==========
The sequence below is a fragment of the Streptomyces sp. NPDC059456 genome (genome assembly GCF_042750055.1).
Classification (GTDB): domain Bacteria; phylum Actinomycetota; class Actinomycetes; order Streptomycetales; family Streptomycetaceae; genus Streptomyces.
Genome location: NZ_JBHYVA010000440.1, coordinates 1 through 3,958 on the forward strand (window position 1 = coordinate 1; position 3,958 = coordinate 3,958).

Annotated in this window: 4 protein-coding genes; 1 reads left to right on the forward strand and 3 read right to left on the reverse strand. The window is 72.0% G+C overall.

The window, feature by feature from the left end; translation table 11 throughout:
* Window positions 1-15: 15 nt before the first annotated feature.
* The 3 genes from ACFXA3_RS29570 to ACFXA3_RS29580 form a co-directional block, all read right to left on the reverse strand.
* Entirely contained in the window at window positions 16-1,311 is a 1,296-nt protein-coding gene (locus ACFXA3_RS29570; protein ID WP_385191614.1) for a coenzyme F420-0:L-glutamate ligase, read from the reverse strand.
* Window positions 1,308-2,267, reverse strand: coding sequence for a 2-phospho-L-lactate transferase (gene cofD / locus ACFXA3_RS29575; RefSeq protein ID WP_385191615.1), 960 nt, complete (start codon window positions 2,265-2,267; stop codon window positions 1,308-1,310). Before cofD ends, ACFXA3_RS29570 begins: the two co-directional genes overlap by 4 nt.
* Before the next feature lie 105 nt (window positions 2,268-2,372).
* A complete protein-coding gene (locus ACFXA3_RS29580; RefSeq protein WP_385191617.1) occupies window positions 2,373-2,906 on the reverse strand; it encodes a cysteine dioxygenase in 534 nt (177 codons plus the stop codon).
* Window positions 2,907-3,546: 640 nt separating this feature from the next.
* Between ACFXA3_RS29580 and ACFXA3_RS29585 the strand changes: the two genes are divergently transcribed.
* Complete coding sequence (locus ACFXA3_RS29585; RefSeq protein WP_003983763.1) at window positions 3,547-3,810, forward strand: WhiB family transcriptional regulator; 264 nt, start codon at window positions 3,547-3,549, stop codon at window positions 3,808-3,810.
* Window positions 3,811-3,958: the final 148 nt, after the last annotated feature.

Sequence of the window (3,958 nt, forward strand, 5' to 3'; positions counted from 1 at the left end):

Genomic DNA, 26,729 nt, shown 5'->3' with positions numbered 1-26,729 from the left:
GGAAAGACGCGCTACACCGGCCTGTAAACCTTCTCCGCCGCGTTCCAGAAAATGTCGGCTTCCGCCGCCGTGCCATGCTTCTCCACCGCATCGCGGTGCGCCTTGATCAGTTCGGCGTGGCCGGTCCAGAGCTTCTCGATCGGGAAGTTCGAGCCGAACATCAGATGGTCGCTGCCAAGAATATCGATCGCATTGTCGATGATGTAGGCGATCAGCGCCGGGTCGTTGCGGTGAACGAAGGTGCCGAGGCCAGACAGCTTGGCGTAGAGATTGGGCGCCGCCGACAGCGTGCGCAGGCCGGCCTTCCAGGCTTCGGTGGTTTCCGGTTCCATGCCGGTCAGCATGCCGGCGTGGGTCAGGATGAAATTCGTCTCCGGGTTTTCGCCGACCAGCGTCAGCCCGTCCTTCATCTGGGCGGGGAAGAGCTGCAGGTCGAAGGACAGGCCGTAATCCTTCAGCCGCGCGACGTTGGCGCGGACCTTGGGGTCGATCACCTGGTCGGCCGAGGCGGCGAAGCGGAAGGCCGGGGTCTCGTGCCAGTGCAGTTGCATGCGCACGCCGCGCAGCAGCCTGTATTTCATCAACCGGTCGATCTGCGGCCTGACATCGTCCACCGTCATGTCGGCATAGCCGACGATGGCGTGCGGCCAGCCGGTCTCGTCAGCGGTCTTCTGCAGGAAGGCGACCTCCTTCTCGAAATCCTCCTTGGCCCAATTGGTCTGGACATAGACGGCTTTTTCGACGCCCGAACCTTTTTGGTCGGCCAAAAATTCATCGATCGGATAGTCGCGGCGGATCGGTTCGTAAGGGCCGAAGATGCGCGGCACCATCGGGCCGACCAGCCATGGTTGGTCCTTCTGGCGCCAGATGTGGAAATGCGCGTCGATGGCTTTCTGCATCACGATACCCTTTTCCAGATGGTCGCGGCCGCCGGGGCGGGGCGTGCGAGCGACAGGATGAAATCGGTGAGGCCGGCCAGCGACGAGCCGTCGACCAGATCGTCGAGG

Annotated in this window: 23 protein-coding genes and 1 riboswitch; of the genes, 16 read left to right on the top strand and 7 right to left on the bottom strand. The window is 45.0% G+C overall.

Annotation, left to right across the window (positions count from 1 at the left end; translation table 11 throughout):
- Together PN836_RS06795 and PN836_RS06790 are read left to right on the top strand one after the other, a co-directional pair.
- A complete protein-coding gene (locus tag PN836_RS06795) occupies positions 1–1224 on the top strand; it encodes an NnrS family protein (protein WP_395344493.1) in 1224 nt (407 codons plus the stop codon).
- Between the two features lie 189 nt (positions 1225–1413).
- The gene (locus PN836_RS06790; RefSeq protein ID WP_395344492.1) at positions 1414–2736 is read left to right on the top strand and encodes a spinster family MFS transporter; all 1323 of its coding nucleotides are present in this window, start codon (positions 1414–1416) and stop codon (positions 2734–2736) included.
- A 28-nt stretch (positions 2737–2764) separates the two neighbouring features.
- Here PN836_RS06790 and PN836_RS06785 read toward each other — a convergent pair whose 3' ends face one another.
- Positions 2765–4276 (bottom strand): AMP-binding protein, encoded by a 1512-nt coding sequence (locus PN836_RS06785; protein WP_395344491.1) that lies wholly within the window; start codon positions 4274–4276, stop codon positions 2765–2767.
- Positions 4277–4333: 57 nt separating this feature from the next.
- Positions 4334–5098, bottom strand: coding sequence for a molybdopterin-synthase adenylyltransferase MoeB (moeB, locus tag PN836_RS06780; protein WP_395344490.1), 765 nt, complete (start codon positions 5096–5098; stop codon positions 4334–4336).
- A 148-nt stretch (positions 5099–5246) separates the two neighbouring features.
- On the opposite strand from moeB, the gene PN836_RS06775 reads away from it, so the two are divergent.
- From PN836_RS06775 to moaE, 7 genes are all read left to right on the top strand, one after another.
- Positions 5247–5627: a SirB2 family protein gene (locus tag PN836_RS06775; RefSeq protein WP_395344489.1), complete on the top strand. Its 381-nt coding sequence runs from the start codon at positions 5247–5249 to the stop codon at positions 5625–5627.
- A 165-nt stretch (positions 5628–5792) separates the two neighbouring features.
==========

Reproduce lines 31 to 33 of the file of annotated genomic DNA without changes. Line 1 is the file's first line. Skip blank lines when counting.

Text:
- On the opposite strand from moeB, the gene PN836_RS06775 reads away from it, so the two are divergent.
- From PN836_RS06775 to moaE, 7 genes are all read left to right on the top strand, one after another.
- Positions 5247–5627: a SirB2 family protein gene (locus tag PN836_RS06775; RefSeq protein WP_395344489.1), complete on the top strand. Its 381-nt coding sequence runs from the start codon at positions 5247–5249 to the stop codon at positions 5625–5627.